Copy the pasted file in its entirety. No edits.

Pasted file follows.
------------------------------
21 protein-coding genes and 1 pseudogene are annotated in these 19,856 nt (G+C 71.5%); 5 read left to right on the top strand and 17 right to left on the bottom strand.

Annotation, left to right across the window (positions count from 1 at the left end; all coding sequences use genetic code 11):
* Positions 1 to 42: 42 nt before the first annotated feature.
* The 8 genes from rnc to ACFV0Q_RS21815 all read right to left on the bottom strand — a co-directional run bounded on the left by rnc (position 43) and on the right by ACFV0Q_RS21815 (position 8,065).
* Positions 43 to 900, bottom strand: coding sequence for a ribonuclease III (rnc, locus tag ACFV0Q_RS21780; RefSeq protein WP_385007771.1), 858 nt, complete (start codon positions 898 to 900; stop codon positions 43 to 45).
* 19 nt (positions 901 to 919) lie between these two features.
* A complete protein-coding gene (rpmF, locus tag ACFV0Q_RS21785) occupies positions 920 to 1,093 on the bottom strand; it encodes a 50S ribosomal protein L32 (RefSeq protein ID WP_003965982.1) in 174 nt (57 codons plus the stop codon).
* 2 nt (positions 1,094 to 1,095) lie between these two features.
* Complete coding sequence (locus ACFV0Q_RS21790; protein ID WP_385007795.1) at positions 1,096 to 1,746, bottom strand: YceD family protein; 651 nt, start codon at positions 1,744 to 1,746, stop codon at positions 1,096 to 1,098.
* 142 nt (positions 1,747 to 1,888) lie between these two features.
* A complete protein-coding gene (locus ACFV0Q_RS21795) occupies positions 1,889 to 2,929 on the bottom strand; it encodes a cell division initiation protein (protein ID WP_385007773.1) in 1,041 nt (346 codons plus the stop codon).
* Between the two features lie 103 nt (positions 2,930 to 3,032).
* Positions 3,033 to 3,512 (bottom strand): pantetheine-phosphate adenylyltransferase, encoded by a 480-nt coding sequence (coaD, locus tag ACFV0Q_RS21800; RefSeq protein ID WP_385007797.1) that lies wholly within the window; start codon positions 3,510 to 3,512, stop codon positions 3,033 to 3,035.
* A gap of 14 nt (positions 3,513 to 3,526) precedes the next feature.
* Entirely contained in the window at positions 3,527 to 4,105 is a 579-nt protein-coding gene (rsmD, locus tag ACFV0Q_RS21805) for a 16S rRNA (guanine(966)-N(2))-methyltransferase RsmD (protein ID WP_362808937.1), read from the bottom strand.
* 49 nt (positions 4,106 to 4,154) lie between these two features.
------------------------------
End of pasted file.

21 protein-coding genes and 1 pseudogene are annotated in these 19,856 nt (G+C 71.5%); 5 read left to right on the top strand and 17 right to left on the bottom strand.

Annotation, left to right across the window (positions count from 1 at the left end; all coding sequences use genetic code 11):
* Positions 1 to 42: 42 nt before the first annotated feature.
* The 8 genes from rnc to ACFV0Q_RS21815 all read right to left on the bottom strand — a co-directional run bounded on the left by rnc (position 43) and on the right by ACFV0Q_RS21815 (position 8,065).
* Positions 43 to 900, bottom strand: coding sequence for a ribonuclease III (rnc, locus tag ACFV0Q_RS21780; RefSeq protein WP_385007771.1), 858 nt, complete (start codon positions 898 to 900; stop codon positions 43 to 45).
* 19 nt (positions 901 to 919) lie between these two features.
* A complete protein-coding gene (rpmF, locus tag ACFV0Q_RS21785) occupies positions 920 to 1,093 on the bottom strand; it encodes a 50S ribosomal protein L32 (RefSeq protein ID WP_003965982.1) in 174 nt (57 codons plus the stop codon).
* 2 nt (positions 1,094 to 1,095) lie between these two features.
* Complete coding sequence (locus ACFV0Q_RS21790; protein ID WP_385007795.1) at positions 1,096 to 1,746, bottom strand: YceD family protein; 651 nt, start codon at positions 1,744 to 1,746, stop codon at positions 1,096 to 1,098.
* 142 nt (positions 1,747 to 1,888) lie between these two features.
* A complete protein-coding gene (locus ACFV0Q_RS21795) occupies positions 1,889 to 2,929 on the bottom strand; it encodes a cell division initiation protein (protein ID WP_385007773.1) in 1,041 nt (346 codons plus the stop codon).
* Between the two features lie 103 nt (positions 2,930 to 3,032).
* Positions 3,033 to 3,512 (bottom strand): pantetheine-phosphate adenylyltransferase, encoded by a 480-nt coding sequence (coaD, locus tag ACFV0Q_RS21800; RefSeq protein ID WP_385007797.1) that lies wholly within the window; start codon positions 3,510 to 3,512, stop codon positions 3,033 to 3,035.
* A gap of 14 nt (positions 3,513 to 3,526) precedes the next feature.
* Entirely contained in the window at positions 3,527 to 4,105 is a 579-nt protein-coding gene (rsmD, locus tag ACFV0Q_RS21805) for a 16S rRNA (guanine(966)-N(2))-methyltransferase RsmD (protein ID WP_362808937.1), read from the bottom strand.
* 49 nt (positions 4,106 to 4,154) lie between these two features.